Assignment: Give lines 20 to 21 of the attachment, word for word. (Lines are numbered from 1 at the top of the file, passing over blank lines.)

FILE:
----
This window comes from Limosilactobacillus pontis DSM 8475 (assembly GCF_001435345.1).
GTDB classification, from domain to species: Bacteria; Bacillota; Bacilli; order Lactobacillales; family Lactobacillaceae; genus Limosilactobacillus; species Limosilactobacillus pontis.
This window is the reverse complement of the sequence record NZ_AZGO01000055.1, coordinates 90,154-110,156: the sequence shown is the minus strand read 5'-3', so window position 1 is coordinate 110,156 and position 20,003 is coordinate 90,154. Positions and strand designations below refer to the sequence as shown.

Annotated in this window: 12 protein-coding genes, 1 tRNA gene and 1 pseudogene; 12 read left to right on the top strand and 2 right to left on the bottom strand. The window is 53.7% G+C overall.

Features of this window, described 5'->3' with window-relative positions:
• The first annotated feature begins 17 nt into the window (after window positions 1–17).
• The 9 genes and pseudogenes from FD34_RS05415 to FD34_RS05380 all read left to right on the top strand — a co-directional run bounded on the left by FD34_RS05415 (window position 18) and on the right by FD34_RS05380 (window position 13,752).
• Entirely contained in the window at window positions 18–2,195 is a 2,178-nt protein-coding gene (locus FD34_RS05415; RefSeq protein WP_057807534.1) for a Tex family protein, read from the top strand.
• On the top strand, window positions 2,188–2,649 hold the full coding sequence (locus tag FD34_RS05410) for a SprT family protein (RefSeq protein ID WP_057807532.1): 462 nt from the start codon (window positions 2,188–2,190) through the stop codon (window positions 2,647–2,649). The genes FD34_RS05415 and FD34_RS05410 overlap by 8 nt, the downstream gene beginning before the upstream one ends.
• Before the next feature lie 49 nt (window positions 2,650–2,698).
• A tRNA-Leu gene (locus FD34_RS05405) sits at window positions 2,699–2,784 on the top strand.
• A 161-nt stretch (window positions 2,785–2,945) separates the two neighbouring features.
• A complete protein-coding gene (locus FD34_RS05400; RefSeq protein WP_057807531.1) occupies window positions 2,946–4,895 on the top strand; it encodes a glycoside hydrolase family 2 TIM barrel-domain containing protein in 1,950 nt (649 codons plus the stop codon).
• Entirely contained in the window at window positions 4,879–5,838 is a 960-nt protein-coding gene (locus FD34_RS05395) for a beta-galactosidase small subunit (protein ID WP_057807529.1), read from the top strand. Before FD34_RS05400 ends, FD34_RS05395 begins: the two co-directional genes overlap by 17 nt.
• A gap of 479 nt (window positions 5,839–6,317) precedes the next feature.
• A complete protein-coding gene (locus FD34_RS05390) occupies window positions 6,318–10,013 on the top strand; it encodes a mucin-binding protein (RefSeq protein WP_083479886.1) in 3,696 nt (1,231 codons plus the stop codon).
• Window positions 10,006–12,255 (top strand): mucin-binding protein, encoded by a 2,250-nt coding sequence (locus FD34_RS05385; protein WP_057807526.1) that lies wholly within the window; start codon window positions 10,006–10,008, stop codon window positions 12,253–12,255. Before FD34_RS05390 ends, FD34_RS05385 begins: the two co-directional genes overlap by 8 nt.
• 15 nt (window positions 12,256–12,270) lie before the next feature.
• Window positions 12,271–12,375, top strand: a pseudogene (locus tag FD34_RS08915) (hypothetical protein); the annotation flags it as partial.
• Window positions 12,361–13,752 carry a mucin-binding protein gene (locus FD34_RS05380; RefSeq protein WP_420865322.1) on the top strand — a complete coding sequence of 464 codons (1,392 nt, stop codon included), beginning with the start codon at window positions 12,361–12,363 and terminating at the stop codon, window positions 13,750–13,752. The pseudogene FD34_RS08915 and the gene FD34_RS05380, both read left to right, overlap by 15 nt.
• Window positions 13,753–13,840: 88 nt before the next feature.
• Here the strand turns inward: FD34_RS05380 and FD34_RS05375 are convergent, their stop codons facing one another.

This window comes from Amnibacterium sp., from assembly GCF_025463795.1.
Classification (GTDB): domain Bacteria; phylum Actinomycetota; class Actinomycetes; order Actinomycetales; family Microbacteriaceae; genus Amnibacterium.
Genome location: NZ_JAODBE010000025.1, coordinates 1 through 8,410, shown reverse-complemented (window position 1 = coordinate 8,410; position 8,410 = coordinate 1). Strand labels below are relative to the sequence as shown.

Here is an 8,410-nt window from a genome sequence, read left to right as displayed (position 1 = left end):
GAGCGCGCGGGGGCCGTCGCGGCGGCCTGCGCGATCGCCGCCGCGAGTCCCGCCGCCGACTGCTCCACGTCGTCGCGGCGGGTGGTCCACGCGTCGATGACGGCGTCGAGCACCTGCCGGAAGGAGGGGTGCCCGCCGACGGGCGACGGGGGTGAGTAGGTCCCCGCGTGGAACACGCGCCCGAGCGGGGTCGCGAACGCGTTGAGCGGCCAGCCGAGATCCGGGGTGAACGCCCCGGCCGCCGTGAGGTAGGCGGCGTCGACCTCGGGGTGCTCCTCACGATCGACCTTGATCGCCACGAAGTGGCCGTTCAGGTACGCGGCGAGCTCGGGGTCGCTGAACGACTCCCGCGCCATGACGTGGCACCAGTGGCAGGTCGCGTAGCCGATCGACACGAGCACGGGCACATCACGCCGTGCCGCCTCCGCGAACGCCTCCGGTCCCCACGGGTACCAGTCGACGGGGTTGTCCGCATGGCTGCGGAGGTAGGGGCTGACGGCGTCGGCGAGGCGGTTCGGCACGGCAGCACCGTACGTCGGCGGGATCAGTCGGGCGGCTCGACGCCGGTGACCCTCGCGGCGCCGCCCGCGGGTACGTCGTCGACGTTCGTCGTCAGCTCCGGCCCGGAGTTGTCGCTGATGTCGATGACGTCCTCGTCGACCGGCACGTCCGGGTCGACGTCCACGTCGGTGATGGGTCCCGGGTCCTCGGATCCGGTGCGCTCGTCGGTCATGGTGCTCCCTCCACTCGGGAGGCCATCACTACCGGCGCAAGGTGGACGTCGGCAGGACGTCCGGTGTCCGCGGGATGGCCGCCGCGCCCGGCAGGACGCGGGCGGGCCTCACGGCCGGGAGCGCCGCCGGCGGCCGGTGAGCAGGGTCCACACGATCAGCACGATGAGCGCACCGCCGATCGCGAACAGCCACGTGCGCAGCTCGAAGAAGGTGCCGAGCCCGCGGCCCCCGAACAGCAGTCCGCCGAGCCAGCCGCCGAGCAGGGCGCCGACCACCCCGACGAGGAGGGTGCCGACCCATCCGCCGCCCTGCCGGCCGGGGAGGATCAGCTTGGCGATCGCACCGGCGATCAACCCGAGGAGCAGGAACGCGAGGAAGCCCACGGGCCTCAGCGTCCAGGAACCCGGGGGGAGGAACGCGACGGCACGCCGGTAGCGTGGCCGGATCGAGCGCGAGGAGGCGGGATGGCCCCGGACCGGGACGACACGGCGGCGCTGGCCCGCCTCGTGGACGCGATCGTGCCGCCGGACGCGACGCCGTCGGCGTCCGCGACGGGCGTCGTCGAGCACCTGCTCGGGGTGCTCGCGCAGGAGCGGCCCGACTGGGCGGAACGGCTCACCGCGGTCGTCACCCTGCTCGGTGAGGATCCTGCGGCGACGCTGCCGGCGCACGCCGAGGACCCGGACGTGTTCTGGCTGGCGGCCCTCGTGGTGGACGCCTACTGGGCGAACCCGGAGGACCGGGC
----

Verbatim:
• Window positions 12,361–13,752 carry a mucin-binding protein gene (locus FD34_RS05380; RefSeq protein WP_420865322.1) on the top strand — a complete coding sequence of 464 codons (1,392 nt, stop codon included), beginning with the start codon at window positions 12,361–12,363 and terminating at the stop codon, window positions 13,750–13,752. The pseudogene FD34_RS08915 and the gene FD34_RS05380, both read left to right, overlap by 15 nt.
• Window positions 13,753–13,840: 88 nt before the next feature.